Buying a bitcoin put option gives you the right, but not the obligation, to sell a specific amount of bitcoin at a set price, at or before the expiration date. You’d buy a bitcoin put option if you expected the market to decline in price.
If your prediction was correct, and the bitcoin price declined below your chosen strike price, you could sell your bitcoin holding at higher price than the new market value. How far the underlying bitcoin price decreased below the strike price, would influence how much profit you’d make from the trade.
If your prediction was incorrect, and the bitcoin price increased instead, you could let the options contract expire and you’d only lose the premium.
Alternatively, if you decided to write a put bitcoin option, you’d be taking on the obligation to buy the bitcoin at a specific price, on a specific date. You’d do so if you believed the underlying price would rise, and were comfortable taking ownership of the asset in question at a future date.
However, if the market price did decline and the buyer executed the put option, you’d have to buy bitcoin at a potentially higher cost.
The Greeks are terms used to describe the factors that influence an option’s price – they determine whether you will pay more to open an options contract (or receive more in the case of writing options).
- Delta measures how sensitive an option’s price is to a one point move in the underlying bitcoin price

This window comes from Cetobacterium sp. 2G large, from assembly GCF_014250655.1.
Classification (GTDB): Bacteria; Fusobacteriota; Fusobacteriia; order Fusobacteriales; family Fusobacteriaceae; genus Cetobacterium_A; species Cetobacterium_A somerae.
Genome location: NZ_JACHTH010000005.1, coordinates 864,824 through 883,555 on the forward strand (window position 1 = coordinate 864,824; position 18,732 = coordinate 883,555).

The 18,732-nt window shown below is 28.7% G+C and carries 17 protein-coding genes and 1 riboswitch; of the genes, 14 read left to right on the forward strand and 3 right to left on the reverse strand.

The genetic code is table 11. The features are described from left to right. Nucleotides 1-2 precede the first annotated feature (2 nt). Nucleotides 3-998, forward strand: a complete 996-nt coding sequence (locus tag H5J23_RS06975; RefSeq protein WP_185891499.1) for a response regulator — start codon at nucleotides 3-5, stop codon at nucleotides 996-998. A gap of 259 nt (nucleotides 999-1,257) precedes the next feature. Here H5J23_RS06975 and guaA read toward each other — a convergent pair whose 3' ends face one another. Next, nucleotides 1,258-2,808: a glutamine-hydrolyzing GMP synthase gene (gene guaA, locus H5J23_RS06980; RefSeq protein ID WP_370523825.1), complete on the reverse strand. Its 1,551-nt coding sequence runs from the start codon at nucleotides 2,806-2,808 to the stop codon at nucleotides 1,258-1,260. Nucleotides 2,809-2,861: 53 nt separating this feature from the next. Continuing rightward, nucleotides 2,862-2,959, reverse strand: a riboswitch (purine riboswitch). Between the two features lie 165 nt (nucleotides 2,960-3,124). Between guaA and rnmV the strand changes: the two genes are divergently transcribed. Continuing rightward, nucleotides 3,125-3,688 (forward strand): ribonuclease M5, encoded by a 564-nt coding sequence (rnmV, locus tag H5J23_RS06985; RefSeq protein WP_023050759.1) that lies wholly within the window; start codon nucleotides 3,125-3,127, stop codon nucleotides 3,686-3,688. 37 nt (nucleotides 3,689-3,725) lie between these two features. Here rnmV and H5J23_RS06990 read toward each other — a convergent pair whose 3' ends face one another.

- Gamma measures of how much the bitcoin option’s delta moves for every one point move in the underlying bitcoin market
- Theta measures how much an option’s price decays over time. A bitcoin option with a high theta will be closer to the expiration date
- Vega measures the option’s sensitivity to implied volatility in the underlying bitcoin market, and how much the option’s premium will change for every 1% change in volatility. As bitcoin is such a volatile asset class, vega has a significant impact on options pricing
- Rho indicates how sensitive an option’s price is to changes in interest rates
If you’re looking for a way to trade bitcoin, but aren’t familiar with options trading, you could explore CFD trading – which enables you to take a position on bitcoin’s price without having to own the underlying cryptocurrency.
Bitcoin options strategies
There are different bitcoin options strategies that can be used depending on your motivation behind trading – whether it is to speculate on bitcoin’s price, or hedge against any risk to an existing BTC holding.
For speculative traders, there are a range of options strategies that can be used to take advantage of options volatility. For example, a straddle options strategy involves simultaneously buying and selling an equal number of bitcoin puts and calls with the same strike price and the same expiration date.
The idea is that the profit to one position would offset the loss to the other, ensuring you have a net profit – this means you could take advantage of bitcoin volatility, regardless of which way the market moves. However, if the loss from one bitcoin option is larger than the gains to the other, you’d have a net loss.
The most common options strategy for hedging an existing holding is a covered call – this involves writing a call option for the same number of BTC that you already own. If the market price declined, the short call option would offset some of the losses to your BTC holding. If the market price increased, then you would likely have to sell your holding, but you’d have earned the option premium.
Discover the five popular options trading strategies.
1 Blockchain, 2020
2 Currently, we do not offer bitcoin options at IG